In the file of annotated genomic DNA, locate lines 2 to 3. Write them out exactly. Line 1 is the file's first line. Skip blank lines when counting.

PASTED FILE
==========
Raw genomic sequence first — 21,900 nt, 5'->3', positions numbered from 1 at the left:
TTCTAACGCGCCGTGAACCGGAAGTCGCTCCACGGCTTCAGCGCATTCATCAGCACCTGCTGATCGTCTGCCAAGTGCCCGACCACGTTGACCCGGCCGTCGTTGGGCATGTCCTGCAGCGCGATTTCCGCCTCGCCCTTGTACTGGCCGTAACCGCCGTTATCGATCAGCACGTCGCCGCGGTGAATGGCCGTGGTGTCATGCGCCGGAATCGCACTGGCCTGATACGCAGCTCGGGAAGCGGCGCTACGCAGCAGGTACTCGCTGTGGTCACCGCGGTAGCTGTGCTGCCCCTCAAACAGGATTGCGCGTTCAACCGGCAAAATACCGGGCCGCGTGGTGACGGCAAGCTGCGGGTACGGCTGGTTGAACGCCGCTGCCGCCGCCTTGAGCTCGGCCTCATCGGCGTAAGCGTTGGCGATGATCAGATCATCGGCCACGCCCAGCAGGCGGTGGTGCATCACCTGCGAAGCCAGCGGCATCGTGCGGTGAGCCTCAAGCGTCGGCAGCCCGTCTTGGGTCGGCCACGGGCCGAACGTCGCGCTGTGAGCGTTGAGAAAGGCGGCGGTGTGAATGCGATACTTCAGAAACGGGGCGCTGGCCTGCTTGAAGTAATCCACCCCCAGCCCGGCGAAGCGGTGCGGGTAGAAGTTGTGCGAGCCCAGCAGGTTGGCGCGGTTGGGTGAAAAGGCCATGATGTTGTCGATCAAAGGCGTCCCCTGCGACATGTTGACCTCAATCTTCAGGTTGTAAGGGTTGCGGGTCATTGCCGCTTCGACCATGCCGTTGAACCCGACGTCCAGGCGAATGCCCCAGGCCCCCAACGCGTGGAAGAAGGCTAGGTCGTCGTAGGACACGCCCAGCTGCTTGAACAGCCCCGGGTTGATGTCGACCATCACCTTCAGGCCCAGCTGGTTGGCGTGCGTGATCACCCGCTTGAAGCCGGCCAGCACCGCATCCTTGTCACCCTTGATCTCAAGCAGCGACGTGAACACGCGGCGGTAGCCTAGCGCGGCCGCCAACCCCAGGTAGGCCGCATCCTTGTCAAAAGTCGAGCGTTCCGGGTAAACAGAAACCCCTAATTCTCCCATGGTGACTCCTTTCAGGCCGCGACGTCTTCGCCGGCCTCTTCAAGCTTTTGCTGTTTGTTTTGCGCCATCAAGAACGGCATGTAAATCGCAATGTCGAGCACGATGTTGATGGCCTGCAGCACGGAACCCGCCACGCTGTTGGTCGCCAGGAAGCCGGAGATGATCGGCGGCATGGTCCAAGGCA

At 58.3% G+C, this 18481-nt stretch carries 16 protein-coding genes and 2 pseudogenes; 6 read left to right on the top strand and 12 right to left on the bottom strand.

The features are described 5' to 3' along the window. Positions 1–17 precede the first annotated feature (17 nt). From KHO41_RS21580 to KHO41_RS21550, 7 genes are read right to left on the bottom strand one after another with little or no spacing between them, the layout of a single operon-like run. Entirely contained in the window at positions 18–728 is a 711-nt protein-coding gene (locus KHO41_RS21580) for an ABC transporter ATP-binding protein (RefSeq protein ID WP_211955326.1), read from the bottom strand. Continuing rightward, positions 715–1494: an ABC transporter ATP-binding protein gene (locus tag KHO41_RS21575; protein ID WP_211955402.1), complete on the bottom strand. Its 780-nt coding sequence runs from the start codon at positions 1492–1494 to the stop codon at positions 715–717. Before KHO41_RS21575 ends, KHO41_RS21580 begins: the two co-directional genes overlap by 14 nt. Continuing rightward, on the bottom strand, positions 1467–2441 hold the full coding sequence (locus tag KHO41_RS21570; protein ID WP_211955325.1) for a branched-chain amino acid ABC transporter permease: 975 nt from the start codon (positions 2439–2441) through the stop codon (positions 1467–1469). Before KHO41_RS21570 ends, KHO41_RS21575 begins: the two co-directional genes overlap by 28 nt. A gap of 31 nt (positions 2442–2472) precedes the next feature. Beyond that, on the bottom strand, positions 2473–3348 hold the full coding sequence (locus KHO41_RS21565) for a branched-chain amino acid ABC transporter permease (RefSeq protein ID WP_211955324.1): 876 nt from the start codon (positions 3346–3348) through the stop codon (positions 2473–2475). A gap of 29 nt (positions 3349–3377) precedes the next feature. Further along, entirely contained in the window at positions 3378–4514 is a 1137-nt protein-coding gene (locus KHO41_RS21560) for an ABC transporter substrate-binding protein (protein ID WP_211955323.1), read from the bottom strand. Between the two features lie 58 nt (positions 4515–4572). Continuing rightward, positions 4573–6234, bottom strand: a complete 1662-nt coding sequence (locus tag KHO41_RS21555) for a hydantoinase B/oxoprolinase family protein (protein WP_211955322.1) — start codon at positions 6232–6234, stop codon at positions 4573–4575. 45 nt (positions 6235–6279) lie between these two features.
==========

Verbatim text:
TTCTAACGCGCCGTGAACCGGAAGTCGCTCCACGGCTTCAGCGCATTCATCAGCACCTGCTGATCGTCTGCCAAGTGCCCGACCACGTTGACCCGGCCGTCGTTGGGCATGTCCTGCAGCGCGATTTCCGCCTCGCCCTTGTACTGGCCGTAACCGCCGTTATCGATCAGCACGTCGCCGCGGTGAATGGCCGTGGTGTCATGCGCCGGAATCGCACTGGCCTGATACGCAGCTCGGGAAGCGGCGCTACGCAGCAGGTACTCGCTGTGGTCACCGCGGTAGCTGTGCTGCCCCTCAAACAGGATTGCGCGTTCAACCGGCAAAATACCGGGCCGCGTGGTGACGGCAAGCTGCGGGTACGGCTGGTTGAACGCCGCTGCCGCCGCCTTGAGCTCGGCCTCATCGGCGTAAGCGTTGGCGATGATCAGATCATCGGCCACGCCCAGCAGGCGGTGGTGCATCACCTGCGAAGCCAGCGGCATCGTGCGGTGAGCCTCAAGCGTCGGCAGCCCGTCTTGGGTCGGCCACGGGCCGAACGTCGCGCTGTGAGCGTTGAGAAAGGCGGCGGTGTGAATGCGATACTTCAGAAACGGGGCGCTGGCCTGCTTGAAGTAATCCACCCCCAGCCCGGCGAAGCGGTGCGGGTAGAAGTTGTGCGAGCCCAGCAGGTTGGCGCGGTTGGGTGAAAAGGCCATGATGTTGTCGATCAAAGGCGTCCCCTGCGACATGTTGACCTCAATCTTCAGGTTGTAAGGGTTGCGGGTCATTGCCGCTTCGACCATGCCGTTGAACCCGACGTCCAGGCGAATGCCCCAGGCCCCCAACGCGTGGAAGAAGGCTAGGTCGTCGTAGGACACGCCCAGCTGCTTGAACAGCCCCGGGTTGATGTCGACCATCACCTTCAGGCCCAGCTGGTTGGCGTGCGTGATCACCCGCTTGAAGCCGGCCAGCACCGCATCCTTGTCACCCTTGATCTCAAGCAGCGACGTGAACACGCGGCGGTAGCCTAGCGCGGCCGCCAACCCCAGGTAGGCCGCATCCTTGTCAAAAGTCGAGCGTTCCGGGTAAACAGAAACCCCTAATTCTCCCATGGTGACTCCTTTCAGGCCGCGACGTCTTCGCCGGCCTCTTCAAGCTTTTGCTGTTTGTTTTGCGCCATCAAGAACGGCATGTAAATCGCAATGTCGAGCACGATGTTGATGGCCTGCAGCACGGAACCCGCCACGCTGTTGGTCGCCAGGAAGCCGGAGATGATCGGCGGCATGGTCCAAGGCA

At 58.3% G+C, this 18481-nt stretch carries 16 protein-coding genes and 2 pseudogenes; 6 read left to right on the top strand and 12 right to left on the bottom strand.